A custom portfolio would be structured and traded for her needs rather than the needs of others. As well, a restructuring of her investments and her tax rate, which will rise when she starts taking Canada Pension Plan and Old Age Security benefits, would be valuable.
Shopping for custom management would be worthwhile, Einarson says.
There are two final matters Olivia should consider.
First is the problem of care, should she need it. At her age, long-term-care insurance policies are costly and constrained in terms of their payouts. She could discuss arrangements for care and how it will be financed with her family as a form of pre-testamentary transfer of wealth, Einarson suggests.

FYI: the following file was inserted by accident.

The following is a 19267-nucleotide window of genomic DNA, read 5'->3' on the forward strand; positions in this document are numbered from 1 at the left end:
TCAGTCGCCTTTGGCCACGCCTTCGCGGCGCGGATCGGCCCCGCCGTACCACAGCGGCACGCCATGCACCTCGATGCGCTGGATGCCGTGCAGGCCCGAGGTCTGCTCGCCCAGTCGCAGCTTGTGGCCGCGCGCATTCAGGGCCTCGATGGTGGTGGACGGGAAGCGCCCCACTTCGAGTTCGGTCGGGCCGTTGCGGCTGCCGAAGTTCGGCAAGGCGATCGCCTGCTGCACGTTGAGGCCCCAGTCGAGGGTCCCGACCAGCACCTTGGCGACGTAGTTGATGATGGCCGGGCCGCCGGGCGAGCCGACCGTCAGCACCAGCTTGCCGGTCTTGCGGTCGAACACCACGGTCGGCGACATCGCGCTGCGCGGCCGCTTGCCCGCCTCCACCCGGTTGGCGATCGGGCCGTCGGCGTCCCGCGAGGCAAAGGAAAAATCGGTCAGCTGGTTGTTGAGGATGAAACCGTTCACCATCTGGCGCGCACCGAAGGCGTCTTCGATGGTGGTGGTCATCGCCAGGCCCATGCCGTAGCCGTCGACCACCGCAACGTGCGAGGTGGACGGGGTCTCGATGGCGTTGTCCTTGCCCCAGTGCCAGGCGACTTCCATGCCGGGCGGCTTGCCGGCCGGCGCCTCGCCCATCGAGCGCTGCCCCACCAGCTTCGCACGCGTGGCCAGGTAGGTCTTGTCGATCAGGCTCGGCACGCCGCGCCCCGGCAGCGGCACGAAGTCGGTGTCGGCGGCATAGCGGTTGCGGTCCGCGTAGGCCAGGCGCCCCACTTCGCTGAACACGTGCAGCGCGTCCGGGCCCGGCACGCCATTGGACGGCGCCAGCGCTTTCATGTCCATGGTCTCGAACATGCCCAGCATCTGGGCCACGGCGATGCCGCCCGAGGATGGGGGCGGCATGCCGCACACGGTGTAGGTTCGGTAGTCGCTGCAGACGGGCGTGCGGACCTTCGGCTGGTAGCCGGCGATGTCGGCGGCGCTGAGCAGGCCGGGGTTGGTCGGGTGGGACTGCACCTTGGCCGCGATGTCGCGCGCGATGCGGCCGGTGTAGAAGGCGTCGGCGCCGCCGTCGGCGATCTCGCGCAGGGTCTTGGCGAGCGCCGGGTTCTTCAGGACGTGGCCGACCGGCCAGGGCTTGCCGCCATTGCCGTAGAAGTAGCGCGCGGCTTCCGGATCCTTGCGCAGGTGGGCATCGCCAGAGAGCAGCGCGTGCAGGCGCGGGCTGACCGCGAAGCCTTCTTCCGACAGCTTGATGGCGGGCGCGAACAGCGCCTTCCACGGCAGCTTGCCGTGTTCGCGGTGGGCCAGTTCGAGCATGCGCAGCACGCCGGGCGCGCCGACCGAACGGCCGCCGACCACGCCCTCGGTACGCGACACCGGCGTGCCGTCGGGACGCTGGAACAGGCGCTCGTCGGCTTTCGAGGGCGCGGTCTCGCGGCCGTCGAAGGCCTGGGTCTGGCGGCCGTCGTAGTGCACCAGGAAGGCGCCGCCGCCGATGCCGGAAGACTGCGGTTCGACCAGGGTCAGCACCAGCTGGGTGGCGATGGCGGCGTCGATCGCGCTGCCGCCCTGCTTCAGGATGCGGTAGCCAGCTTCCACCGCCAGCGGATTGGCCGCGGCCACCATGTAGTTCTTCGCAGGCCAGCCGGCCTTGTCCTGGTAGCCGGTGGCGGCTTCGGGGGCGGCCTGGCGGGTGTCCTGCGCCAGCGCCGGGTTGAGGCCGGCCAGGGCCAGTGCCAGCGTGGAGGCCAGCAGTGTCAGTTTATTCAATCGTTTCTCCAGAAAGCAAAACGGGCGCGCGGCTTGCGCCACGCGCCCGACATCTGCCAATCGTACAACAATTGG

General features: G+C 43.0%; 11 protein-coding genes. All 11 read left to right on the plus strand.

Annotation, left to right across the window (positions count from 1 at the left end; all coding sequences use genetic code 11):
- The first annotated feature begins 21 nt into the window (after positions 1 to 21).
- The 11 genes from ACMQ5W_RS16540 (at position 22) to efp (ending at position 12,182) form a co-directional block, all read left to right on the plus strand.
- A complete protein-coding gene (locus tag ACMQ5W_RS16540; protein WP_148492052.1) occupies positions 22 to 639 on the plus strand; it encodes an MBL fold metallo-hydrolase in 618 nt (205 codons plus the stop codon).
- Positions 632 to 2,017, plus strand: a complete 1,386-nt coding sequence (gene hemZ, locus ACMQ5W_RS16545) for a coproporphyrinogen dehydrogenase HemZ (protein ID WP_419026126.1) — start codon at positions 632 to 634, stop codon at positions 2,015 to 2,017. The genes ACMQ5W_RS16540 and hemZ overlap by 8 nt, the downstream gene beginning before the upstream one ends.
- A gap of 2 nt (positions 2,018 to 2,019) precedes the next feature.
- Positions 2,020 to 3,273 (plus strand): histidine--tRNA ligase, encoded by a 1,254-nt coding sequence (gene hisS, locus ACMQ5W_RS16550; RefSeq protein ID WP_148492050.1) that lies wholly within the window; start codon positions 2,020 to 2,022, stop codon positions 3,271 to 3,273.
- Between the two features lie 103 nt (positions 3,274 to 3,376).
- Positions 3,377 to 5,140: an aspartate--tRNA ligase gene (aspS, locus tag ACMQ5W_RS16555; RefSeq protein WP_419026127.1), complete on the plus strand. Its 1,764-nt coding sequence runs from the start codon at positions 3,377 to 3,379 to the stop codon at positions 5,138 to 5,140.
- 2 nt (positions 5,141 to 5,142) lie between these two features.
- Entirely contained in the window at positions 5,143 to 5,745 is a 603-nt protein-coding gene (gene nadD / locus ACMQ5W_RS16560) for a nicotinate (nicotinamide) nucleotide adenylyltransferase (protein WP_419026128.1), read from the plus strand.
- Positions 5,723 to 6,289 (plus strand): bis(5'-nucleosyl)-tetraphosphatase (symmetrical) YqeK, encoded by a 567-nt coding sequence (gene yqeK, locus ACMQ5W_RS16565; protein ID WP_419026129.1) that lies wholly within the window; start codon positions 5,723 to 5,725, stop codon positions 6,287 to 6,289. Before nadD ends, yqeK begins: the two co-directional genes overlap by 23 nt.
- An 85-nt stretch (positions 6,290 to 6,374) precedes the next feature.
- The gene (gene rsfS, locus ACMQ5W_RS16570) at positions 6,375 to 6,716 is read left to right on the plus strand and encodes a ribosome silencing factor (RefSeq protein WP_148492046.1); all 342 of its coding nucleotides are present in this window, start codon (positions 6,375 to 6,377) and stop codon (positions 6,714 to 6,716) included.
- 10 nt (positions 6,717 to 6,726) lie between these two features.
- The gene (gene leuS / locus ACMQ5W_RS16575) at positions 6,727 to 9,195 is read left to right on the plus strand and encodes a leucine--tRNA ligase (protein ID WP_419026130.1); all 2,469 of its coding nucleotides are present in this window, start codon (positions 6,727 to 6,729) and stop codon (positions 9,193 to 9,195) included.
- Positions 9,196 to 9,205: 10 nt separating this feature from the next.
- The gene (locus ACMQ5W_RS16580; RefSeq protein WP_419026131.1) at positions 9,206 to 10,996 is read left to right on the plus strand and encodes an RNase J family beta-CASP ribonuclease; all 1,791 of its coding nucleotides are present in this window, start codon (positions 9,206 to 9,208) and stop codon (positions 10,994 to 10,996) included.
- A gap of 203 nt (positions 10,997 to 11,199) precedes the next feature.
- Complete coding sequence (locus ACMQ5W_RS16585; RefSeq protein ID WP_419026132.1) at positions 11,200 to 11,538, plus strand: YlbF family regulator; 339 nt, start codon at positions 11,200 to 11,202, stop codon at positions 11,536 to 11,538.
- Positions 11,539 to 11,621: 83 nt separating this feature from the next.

Finally, Olivia also needs to consider what will happen when she passes away, for she has no spouse to whom she could transfer assets. Her capital is substantial and death will be a costly event if her registered investments still contain significant taxable sums.
Those scenarios should be years away. Olivia is healthy and employed, and her income before tax, $90,000 per year, gives her many investment and lifestyle choices. She is headed to a solid retirement.
Retirement stars: Three *** out of five